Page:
Just as the church in the wilderness was an assembly called out by God, an ecclesia (see Ac. 7.38), so a New Testament church is an assembly of called-out ones. Israel, in the wilderness, was a church or assembly, but in striking contrast with the New Testament ecclesia. Israel in the land is never called a church; they were not all assembled after they entered the land. Born-again believers are admonished not to forsake the assembling of themselves together, not to forsake the local church, the only assembly of believers on earth (He. 10.25).

The institution of the New Testament church is solely made up of local spiritual bodies, made up of an assembly of believers (See, e.g., Ep. 4). Christ will gather all members of his earthly family together in a general or universal assembly in the heavenly Jerusalem (He. 12.22-24) at the marriage of the Lamb (Re. 19.7-10). Before that, there will be no universal assembly.

All Bible references to a church here on the earth refer to an local body of Jewish and/or Gentile believers and not to a universal or catholic church. Nowhere in the New Testament is a church here on the earth ever referred to as anything other than a local spiritual body and nowhere does Scripture teach that a church is to have any type authority above it other than the Lord Jesus Christ. Some examples of references to churches as they existed in the New Testament are listed and quoted in endnote [ii].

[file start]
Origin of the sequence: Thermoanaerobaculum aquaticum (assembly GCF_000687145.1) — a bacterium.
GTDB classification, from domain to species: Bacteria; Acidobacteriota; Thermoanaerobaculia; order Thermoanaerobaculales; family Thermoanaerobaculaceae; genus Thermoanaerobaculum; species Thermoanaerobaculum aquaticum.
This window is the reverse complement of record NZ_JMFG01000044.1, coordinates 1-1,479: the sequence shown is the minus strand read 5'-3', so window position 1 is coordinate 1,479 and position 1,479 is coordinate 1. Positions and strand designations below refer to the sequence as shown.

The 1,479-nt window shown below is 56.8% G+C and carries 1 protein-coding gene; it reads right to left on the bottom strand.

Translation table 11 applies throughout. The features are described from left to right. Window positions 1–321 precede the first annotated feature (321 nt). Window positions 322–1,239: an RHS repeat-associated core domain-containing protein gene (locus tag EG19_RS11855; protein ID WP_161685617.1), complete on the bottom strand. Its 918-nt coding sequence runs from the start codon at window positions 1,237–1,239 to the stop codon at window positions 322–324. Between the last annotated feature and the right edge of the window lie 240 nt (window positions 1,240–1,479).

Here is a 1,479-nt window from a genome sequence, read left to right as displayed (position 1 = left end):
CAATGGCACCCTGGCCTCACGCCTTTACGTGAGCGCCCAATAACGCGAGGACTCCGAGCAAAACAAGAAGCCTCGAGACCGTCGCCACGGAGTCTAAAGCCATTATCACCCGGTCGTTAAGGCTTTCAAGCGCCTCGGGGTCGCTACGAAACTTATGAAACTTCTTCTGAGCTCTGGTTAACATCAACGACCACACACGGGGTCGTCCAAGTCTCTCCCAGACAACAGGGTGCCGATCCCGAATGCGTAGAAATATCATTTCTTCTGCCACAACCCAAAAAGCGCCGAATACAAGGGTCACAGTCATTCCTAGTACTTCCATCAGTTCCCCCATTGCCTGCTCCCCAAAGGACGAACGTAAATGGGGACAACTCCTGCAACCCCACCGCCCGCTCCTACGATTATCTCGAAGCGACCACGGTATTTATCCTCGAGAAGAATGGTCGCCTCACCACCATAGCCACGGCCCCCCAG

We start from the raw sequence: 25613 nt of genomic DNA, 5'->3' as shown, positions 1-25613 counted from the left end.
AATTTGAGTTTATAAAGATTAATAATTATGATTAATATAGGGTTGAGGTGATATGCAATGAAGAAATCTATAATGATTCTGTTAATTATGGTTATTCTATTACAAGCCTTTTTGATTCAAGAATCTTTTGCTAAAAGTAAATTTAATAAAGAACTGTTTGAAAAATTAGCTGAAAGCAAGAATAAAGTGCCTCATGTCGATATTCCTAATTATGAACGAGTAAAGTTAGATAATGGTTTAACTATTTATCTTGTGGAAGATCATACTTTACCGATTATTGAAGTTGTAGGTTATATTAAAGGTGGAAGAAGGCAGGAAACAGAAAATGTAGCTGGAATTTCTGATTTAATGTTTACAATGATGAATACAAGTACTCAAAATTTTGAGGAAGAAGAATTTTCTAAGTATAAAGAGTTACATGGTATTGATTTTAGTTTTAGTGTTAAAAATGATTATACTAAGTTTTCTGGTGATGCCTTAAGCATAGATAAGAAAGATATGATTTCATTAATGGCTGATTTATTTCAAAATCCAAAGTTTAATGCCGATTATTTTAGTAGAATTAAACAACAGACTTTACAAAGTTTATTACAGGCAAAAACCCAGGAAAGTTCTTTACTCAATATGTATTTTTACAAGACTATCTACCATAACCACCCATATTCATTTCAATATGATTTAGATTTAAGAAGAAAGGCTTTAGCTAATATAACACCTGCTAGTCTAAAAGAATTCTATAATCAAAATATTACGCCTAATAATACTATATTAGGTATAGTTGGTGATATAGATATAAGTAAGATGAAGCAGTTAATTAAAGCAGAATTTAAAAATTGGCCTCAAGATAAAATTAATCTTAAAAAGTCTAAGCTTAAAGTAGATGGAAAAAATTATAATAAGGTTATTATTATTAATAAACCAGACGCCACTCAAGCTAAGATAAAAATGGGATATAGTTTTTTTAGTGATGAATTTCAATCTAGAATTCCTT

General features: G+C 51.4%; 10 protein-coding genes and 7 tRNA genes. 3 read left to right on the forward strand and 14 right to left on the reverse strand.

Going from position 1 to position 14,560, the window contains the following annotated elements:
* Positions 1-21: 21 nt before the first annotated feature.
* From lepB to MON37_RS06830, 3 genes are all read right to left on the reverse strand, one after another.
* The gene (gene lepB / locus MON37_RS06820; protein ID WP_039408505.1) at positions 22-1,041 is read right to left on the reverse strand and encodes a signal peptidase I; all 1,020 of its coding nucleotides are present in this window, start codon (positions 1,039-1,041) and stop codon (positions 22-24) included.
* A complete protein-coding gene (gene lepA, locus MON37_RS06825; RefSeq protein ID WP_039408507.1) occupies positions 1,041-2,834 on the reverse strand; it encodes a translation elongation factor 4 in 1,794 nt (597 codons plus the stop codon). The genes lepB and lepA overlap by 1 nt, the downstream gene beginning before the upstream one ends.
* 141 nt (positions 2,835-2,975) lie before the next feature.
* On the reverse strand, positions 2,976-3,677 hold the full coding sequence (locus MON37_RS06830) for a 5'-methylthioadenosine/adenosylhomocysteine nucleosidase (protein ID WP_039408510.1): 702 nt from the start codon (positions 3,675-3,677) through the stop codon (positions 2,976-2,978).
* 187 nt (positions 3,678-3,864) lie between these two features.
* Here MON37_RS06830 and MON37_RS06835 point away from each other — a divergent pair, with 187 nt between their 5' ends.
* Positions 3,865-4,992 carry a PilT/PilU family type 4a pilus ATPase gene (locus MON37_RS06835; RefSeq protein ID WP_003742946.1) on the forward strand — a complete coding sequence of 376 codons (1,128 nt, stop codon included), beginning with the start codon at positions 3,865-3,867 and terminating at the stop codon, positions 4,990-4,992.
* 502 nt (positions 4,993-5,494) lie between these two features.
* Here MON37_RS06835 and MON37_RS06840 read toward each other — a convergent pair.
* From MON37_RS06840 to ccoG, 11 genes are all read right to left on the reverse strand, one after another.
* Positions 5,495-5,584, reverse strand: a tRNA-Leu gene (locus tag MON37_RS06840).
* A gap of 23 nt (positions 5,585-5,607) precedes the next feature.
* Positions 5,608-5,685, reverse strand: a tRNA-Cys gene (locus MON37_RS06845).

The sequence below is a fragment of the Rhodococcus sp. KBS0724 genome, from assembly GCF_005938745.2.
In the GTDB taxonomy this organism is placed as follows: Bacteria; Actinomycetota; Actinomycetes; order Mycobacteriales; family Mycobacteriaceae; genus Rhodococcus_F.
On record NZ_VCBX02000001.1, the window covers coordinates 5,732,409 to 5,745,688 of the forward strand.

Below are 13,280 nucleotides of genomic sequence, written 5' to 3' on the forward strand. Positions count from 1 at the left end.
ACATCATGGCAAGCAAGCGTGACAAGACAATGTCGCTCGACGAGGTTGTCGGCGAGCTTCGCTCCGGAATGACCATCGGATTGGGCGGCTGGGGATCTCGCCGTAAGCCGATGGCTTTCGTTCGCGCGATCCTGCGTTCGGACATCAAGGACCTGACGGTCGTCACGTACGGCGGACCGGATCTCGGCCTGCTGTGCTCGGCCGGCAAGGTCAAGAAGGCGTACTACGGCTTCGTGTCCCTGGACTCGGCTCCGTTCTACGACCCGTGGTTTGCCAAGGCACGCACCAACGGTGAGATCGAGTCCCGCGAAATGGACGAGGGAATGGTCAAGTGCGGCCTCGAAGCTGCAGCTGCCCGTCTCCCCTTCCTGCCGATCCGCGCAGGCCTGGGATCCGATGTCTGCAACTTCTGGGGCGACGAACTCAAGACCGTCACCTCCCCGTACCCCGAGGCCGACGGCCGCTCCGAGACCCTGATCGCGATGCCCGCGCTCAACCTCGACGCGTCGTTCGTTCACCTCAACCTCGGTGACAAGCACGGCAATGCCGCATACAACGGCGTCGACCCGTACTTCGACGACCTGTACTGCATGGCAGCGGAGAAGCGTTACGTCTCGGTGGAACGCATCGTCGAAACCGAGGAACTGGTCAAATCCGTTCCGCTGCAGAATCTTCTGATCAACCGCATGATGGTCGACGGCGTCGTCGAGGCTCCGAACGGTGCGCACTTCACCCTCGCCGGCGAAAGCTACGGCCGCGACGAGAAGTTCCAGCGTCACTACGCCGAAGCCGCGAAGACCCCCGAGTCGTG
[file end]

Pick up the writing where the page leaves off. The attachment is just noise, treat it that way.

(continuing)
Adherents can do no more than quote Matthew 16.18 or 1 Corinthians 12.12-13 out of context in support of the universal church doctrine. 1 Corinthians was written to a local autonomous church, with principles to be applied by all churches. One must analyze the verse in context of all immediate verses as well as all New Testament doctrine to ascertain its meaning; such an examination gives absolutely no support to a universal church doctrine for this age. See [iii] for links to more resources, a webpage with teachings and links to more sermons, and an article on C. I. Schofield’s “True Church” doctrine.